Sutherland Hospital launches the popular midwifery group practice for Sutherland Shire mums-to-be

Tailored care: Mum-to-be, Sarah Dunn, with Sutherland Hospital midwives Sophie McNeill, Amanda Rehayem, Ashleigh Cario and Ashlee Rea. Picture John Veage


Picture: John Veage
Tailored care: Mum-to-be, Sarah Dunn, with Sutherland Hospital midwives Sophie McNeill, Amanda Rehayem, Ashleigh Cario and Ashlee Rea. Picture John Veage Picture: John Veage

A popular and cost-effective model of care for mums-to-be is now available at Sutherland Hospital.

This week the hospital’s maternity unit launched the Midwifery Group Practice – an in-demand service that gives pregnant women the option of a ‘gold standard of care’.

Midwifery Group Practice means women are cared for by the same midwife, supported by a small group of midwives, throughout their pregnancy, during childbirth and in the early weeks at home with a new baby. 

It is primarily designed to suit low risk pregnancies, and gives women continuity of care, where midwives work individually with women well into the early parenting stage.

Every maternity service in the South Eastern Sydney Local Health District, including at St George Hospital now offers this model of care.

The hospital has started recruiting women into the model, which has proven to increase maternal satisfaction and decrease adverse birth outcomes.

Four midwives have been involved in its planning phase in the past 12 months.

Midwifery and nursing manager of Women’s and Children’s Health and Outpatient Services, Rebecca Moore, says there is already a wait list.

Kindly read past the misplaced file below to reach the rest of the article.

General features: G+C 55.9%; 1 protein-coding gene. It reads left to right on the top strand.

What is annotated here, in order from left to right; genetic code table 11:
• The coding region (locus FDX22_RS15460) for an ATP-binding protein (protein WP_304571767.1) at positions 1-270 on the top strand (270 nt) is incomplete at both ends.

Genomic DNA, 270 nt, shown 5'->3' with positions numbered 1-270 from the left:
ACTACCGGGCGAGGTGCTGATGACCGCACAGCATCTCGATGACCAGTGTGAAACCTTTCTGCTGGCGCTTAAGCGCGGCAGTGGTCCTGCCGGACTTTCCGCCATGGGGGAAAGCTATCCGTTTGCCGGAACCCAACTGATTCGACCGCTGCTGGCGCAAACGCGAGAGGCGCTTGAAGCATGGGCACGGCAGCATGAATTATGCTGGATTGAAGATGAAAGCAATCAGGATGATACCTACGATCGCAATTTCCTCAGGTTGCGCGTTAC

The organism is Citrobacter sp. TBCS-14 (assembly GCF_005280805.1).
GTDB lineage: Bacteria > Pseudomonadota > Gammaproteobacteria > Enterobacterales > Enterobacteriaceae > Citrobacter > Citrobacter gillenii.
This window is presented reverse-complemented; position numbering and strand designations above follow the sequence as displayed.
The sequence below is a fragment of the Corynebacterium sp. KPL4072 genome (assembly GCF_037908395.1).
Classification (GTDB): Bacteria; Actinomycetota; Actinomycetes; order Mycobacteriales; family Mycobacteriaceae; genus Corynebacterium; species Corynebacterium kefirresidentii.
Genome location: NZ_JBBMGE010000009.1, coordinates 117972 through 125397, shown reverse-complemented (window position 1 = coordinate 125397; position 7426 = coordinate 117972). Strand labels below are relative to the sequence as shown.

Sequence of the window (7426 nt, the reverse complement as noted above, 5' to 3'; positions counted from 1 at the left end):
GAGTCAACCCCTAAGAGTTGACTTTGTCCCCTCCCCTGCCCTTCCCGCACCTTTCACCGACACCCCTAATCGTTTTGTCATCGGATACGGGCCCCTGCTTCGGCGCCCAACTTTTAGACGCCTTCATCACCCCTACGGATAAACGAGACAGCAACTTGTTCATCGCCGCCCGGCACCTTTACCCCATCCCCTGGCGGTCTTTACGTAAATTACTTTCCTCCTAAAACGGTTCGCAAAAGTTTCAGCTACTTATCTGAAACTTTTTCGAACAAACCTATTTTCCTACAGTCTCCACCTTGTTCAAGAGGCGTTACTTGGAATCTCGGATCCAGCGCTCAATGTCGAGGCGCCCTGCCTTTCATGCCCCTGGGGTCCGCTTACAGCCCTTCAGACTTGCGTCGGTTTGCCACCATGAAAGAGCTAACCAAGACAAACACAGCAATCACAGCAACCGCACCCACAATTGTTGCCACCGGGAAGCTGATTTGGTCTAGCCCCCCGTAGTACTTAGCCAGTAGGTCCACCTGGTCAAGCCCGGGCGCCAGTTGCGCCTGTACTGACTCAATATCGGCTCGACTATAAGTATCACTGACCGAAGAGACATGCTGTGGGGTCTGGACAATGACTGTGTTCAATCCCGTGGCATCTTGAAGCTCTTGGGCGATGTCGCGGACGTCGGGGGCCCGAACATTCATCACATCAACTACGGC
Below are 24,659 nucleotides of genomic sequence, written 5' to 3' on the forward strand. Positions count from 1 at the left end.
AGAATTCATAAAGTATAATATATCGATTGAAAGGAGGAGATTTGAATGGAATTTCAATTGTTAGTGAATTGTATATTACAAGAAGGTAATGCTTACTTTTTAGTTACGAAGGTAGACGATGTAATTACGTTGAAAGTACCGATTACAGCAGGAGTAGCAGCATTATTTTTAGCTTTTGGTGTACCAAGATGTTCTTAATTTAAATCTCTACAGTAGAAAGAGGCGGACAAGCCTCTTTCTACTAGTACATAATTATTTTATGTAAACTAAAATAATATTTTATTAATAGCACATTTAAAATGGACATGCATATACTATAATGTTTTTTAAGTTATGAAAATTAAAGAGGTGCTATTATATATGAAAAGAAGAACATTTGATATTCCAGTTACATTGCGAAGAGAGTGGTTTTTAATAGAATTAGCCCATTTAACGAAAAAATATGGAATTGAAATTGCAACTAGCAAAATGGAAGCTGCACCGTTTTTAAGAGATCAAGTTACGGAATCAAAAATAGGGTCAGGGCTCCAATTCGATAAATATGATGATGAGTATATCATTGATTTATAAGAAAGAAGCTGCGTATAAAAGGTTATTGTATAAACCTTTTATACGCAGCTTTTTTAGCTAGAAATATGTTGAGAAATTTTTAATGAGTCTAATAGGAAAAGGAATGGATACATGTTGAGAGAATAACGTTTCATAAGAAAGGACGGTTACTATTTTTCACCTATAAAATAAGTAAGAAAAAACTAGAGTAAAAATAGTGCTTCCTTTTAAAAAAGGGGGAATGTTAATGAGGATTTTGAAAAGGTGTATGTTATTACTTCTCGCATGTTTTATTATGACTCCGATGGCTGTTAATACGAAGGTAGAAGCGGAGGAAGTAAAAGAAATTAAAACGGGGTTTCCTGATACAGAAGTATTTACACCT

“This is a first for the shire and the word has spread,” she said. “We already have women coming into the model, which is fantastic.

“Rather than the fragmented care you often see in other hospitals where a woman would see one or two different clinicians, this model means they see the same midwives through their pregnancy, and at home afterwards.

“Research show that women who go through this model have really good outcomes, in terms of satisfaction of care and birth. They are also less likely to use epidurals, have better breastfeeding rates, and babies have a decreased risk of being admitted into special care.”

About 16-20 women will be accepted into the model per month, with each midwife looking after a few patients each.

“We want it to be fair, especially for first-time mums who haven’t had babies before,” Ms Moore said. “But we will also hold spaces for more vulnerable mothers, those who may have drug or alcohol problems.”

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